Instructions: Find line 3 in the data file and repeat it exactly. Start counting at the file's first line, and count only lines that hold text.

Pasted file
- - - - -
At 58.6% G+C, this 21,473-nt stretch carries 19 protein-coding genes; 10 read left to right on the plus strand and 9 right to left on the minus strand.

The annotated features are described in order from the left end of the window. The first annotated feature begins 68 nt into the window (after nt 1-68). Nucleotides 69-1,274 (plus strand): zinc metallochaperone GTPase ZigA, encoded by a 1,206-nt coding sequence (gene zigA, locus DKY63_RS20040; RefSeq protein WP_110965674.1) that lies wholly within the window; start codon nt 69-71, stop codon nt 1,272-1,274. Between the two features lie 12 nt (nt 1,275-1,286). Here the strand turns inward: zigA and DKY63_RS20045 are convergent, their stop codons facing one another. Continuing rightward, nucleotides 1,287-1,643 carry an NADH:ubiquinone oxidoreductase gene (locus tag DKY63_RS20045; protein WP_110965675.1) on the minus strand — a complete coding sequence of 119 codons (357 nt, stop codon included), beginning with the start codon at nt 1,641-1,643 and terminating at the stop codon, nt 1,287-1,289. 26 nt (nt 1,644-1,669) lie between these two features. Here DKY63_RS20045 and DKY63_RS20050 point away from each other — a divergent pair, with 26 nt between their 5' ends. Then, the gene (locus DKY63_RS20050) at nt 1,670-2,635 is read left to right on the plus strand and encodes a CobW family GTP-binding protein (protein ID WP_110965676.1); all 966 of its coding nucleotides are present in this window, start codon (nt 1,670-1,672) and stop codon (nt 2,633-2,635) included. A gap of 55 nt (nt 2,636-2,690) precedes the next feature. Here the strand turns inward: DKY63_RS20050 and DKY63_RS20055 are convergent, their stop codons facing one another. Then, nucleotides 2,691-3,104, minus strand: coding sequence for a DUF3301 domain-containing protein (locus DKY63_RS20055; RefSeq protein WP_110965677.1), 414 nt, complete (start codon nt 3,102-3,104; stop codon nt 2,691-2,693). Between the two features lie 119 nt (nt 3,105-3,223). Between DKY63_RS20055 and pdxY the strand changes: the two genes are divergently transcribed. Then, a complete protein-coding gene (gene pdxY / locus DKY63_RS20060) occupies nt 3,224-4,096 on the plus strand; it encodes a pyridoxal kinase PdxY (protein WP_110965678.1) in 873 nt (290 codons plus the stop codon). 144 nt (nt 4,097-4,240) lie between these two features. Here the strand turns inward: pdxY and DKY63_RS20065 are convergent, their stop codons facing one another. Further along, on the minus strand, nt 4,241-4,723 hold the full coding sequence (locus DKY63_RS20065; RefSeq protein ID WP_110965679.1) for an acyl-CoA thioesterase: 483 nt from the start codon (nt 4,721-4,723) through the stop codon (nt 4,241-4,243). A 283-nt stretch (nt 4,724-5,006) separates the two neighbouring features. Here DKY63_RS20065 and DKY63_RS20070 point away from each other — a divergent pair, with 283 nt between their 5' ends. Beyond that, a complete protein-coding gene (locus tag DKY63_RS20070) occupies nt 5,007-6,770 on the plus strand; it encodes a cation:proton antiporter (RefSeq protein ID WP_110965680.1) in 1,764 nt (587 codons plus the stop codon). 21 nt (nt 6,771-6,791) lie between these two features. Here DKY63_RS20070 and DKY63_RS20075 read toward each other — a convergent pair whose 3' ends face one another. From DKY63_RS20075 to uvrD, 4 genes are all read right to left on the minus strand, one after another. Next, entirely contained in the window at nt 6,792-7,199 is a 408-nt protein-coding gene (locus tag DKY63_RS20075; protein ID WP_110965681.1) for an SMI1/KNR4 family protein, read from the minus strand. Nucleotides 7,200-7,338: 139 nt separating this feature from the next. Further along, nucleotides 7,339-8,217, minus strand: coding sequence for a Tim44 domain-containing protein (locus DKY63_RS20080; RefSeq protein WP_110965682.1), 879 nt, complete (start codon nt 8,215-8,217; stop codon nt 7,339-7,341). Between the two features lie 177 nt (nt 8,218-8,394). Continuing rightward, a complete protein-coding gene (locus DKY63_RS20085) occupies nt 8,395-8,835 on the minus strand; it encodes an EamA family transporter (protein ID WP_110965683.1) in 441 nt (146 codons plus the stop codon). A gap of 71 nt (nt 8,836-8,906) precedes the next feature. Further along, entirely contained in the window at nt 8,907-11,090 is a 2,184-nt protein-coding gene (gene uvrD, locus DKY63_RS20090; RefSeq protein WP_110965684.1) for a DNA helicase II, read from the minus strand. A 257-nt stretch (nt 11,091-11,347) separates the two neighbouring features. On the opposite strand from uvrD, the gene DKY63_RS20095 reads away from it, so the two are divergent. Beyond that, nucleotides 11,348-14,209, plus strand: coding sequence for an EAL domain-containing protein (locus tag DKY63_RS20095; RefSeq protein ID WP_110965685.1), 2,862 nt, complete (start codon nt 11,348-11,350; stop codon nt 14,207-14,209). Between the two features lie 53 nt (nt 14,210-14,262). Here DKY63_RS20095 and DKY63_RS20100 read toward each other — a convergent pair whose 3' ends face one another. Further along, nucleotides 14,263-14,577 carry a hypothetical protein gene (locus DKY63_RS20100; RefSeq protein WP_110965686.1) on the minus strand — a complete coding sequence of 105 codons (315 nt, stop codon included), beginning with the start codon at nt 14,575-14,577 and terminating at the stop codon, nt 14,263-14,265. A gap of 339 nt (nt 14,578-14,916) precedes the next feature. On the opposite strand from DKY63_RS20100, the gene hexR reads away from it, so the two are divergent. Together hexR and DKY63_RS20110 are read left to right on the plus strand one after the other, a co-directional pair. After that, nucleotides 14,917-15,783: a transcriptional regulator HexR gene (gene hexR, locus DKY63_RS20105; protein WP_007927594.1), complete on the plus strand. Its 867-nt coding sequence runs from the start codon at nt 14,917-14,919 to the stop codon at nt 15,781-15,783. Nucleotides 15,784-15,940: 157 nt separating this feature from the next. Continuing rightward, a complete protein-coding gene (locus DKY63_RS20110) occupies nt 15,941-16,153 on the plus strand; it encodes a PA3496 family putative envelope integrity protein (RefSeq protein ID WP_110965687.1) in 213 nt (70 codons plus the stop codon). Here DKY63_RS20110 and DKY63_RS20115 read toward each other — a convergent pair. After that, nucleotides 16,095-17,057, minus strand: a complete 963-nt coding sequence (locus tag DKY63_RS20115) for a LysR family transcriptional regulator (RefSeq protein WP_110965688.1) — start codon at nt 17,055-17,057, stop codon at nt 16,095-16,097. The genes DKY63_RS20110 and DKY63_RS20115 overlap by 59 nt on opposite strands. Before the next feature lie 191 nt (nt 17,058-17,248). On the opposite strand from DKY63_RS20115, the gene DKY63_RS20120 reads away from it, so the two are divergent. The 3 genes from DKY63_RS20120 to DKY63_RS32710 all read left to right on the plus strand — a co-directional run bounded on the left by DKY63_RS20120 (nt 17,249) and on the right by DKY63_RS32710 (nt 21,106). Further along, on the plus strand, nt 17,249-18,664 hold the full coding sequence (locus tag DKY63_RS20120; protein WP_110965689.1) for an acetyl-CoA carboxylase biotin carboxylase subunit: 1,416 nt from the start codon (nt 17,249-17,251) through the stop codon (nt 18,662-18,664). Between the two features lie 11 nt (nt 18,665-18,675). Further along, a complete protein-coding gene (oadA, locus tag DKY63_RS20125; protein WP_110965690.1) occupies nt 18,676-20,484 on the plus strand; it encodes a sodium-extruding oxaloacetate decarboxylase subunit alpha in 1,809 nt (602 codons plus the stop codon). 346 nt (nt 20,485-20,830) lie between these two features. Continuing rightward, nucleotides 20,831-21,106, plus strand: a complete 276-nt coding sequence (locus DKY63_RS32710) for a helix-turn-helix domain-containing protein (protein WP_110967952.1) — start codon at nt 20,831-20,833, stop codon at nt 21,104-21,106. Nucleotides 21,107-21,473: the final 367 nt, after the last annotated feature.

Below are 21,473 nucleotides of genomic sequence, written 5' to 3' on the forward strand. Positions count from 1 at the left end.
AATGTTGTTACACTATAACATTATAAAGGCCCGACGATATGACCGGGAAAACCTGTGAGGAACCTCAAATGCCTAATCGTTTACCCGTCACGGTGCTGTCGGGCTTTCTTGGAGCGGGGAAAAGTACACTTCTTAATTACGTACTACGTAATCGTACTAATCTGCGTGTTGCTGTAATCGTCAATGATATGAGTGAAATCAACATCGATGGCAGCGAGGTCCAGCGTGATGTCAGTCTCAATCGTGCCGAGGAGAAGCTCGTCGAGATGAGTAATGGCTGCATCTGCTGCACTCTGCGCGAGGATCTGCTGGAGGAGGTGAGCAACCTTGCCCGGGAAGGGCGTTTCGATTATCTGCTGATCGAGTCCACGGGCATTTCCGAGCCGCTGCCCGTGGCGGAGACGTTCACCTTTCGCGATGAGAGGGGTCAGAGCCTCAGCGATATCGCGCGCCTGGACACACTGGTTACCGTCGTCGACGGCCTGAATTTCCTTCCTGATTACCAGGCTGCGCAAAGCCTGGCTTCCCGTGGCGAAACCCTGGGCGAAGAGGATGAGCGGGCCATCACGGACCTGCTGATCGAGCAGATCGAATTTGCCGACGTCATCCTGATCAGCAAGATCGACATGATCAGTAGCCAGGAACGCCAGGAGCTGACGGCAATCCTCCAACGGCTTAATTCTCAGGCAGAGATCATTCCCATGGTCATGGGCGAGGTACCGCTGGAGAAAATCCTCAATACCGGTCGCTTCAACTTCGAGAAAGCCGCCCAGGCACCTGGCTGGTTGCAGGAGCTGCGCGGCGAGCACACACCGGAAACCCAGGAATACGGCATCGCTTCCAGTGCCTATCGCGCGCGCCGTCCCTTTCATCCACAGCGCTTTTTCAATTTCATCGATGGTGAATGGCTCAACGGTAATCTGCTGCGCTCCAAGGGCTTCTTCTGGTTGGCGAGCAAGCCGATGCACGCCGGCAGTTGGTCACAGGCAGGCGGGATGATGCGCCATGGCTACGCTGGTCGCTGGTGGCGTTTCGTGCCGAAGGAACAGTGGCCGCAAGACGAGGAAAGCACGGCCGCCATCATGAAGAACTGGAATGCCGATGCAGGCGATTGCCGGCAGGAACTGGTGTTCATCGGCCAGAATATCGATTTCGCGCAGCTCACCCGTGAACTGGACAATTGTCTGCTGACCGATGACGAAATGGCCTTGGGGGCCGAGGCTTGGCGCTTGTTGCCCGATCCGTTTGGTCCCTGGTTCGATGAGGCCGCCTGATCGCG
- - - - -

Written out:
Below are 21,473 nucleotides of genomic sequence, written 5' to 3' on the forward strand. Positions count from 1 at the left end.